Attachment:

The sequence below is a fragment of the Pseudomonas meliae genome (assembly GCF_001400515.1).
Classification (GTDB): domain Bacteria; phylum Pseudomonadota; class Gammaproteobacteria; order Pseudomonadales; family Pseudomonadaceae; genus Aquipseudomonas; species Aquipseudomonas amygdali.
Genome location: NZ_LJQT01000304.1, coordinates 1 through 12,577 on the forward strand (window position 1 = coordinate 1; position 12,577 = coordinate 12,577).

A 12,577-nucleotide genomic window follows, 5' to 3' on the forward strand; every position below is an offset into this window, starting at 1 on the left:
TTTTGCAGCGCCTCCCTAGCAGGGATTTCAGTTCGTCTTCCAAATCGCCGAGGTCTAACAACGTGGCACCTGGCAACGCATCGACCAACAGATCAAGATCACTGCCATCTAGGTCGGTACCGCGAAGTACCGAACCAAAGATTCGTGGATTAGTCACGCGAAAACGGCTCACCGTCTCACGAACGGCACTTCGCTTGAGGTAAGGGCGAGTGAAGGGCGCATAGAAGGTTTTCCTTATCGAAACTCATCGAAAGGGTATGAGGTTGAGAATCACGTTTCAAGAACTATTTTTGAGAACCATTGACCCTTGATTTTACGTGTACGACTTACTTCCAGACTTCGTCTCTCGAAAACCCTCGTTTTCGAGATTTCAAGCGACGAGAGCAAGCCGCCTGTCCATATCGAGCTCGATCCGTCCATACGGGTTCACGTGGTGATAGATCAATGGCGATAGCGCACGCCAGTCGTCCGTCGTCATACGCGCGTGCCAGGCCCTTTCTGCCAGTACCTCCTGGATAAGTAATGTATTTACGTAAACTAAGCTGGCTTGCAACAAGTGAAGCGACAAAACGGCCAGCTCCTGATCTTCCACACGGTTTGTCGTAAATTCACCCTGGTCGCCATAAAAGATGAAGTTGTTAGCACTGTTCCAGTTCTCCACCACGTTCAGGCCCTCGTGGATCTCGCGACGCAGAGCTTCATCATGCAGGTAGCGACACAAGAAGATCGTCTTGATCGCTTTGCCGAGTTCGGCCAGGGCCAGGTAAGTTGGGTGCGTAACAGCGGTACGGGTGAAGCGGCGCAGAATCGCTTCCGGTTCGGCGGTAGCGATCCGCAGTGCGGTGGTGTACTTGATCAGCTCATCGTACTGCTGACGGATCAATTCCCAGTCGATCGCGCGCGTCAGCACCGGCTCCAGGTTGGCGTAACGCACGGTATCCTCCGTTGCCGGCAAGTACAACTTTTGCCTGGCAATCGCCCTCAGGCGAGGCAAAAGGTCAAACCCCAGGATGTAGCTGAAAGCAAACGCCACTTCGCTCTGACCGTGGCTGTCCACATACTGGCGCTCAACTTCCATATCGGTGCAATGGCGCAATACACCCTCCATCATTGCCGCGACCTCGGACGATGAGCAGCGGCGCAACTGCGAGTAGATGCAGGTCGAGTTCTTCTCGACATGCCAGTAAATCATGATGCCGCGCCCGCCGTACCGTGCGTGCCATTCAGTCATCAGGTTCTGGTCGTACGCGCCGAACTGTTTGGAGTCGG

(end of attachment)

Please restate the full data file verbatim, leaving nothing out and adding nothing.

The sequence below is a fragment of the Pseudomonas meliae genome (assembly GCF_001400515.1).
Classification (GTDB): domain Bacteria; phylum Pseudomonadota; class Gammaproteobacteria; order Pseudomonadales; family Pseudomonadaceae; genus Aquipseudomonas; species Aquipseudomonas amygdali.
Genome location: NZ_LJQT01000304.1, coordinates 1 through 12,577 on the forward strand (window position 1 = coordinate 1; position 12,577 = coordinate 12,577).

A 12,577-nucleotide genomic window follows, 5' to 3' on the forward strand; every position below is an offset into this window, starting at 1 on the left:
TTTTGCAGCGCCTCCCTAGCAGGGATTTCAGTTCGTCTTCCAAATCGCCGAGGTCTAACAACGTGGCACCTGGCAACGCATCGACCAACAGATCAAGATCACTGCCATCTAGGTCGGTACCGCGAAGTACCGAACCAAAGATTCGTGGATTAGTCACGCGAAAACGGCTCACCGTCTCACGAACGGCACTTCGCTTGAGGTAAGGGCGAGTGAAGGGCGCATAGAAGGTTTTCCTTATCGAAACTCATCGAAAGGGTATGAGGTTGAGAATCACGTTTCAAGAACTATTTTTGAGAACCATTGACCCTTGATTTTACGTGTACGACTTACTTCCAGACTTCGTCTCTCGAAAACCCTCGTTTTCGAGATTTCAAGCGACGAGAGCAAGCCGCCTGTCCATATCGAGCTCGATCCGTCCATACGGGTTCACGTGGTGATAGATCAATGGCGATAGCGCACGCCAGTCGTCCGTCGTCATACGCGCGTGCCAGGCCCTTTCTGCCAGTACCTCCTGGATAAGTAATGTATTTACGTAAACTAAGCTGGCTTGCAACAAGTGAAGCGACAAAACGGCCAGCTCCTGATCTTCCACACGGTTTGTCGTAAATTCACCCTGGTCGCCATAAAAGATGAAGTTGTTAGCACTGTTCCAGTTCTCCACCACGTTCAGGCCCTCGTGGATCTCGCGACGCAGAGCTTCATCATGCAGGTAGCGACACAAGAAGATCGTCTTGATCGCTTTGCCGAGTTCGGCCAGGGCCAGGTAAGTTGGGTGCGTAACAGCGGTACGGGTGAAGCGGCGCAGAATCGCTTCCGGTTCGGCGGTAGCGATCCGCAGTGCGGTGGTGTACTTGATCAGCTCATCGTACTGCTGACGGATCAATTCCCAGTCGATCGCGCGCGTCAGCACCGGCTCCAGGTTGGCGTAACGCACGGTATCCTCCGTTGCCGGCAAGTACAACTTTTGCCTGGCAATCGCCCTCAGGCGAGGCAAAAGGTCAAACCCCAGGATGTAGCTGAAAGCAAACGCCACTTCGCTCTGACCGTGGCTGTCCACATACTGGCGCTCAACTTCCATATCGGTGCAATGGCGCAATACACCCTCCATCATTGCCGCGACCTCGGACGATGAGCAGCGGCGCAACTGCGAGTAGATGCAGGTCGAGTTCTTCTCGACATGCCAGTAAATCATGATGCCGCGCCCGCCGTACCGTGCGTGCCATTCAGTCATCAGGTTCTGGTCGTACGCGCCGAACTGTTTGGAGTCGG